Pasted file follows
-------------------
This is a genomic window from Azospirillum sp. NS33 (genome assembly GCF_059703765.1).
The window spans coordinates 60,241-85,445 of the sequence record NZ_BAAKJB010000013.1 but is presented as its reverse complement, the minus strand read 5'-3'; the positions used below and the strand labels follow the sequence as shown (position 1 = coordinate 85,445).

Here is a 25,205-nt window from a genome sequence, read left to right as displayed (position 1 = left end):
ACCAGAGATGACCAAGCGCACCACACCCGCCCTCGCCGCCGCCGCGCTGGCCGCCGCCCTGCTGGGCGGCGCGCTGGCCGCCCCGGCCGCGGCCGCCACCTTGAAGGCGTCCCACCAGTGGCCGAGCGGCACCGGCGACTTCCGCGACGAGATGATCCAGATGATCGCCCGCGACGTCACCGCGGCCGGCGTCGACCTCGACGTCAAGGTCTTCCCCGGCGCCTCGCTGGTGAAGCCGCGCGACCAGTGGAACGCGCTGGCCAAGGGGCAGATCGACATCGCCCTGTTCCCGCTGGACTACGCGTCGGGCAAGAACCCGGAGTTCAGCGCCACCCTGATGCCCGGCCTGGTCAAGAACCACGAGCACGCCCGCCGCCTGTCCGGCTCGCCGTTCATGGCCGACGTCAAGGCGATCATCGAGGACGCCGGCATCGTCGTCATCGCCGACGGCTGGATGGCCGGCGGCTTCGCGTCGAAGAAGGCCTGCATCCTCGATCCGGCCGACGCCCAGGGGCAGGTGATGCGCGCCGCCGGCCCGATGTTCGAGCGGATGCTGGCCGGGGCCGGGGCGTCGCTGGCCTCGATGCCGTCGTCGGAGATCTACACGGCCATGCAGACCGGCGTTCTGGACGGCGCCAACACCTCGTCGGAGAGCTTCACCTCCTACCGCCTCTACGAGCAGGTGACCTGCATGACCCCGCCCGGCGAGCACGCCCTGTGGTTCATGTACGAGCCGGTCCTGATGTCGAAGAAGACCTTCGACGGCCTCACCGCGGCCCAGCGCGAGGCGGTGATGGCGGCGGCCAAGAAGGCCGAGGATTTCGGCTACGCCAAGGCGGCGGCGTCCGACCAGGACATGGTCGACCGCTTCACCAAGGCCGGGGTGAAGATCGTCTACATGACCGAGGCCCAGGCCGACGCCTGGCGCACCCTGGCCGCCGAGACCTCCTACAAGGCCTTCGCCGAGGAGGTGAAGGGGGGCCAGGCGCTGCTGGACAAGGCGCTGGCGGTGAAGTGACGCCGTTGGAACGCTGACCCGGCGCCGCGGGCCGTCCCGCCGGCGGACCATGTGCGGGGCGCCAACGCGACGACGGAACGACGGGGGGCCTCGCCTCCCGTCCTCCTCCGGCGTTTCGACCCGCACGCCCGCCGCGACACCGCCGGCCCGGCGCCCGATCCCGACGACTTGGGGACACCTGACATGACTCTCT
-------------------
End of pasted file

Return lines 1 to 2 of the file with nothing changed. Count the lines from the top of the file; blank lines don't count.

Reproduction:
This is a genomic window from Azospirillum sp. NS33 (genome assembly GCF_059703765.1).
The window spans coordinates 60,241-85,445 of the sequence record NZ_BAAKJB010000013.1 but is presented as its reverse complement, the minus strand read 5'-3'; the positions used below and the strand labels follow the sequence as shown (position 1 = coordinate 85,445).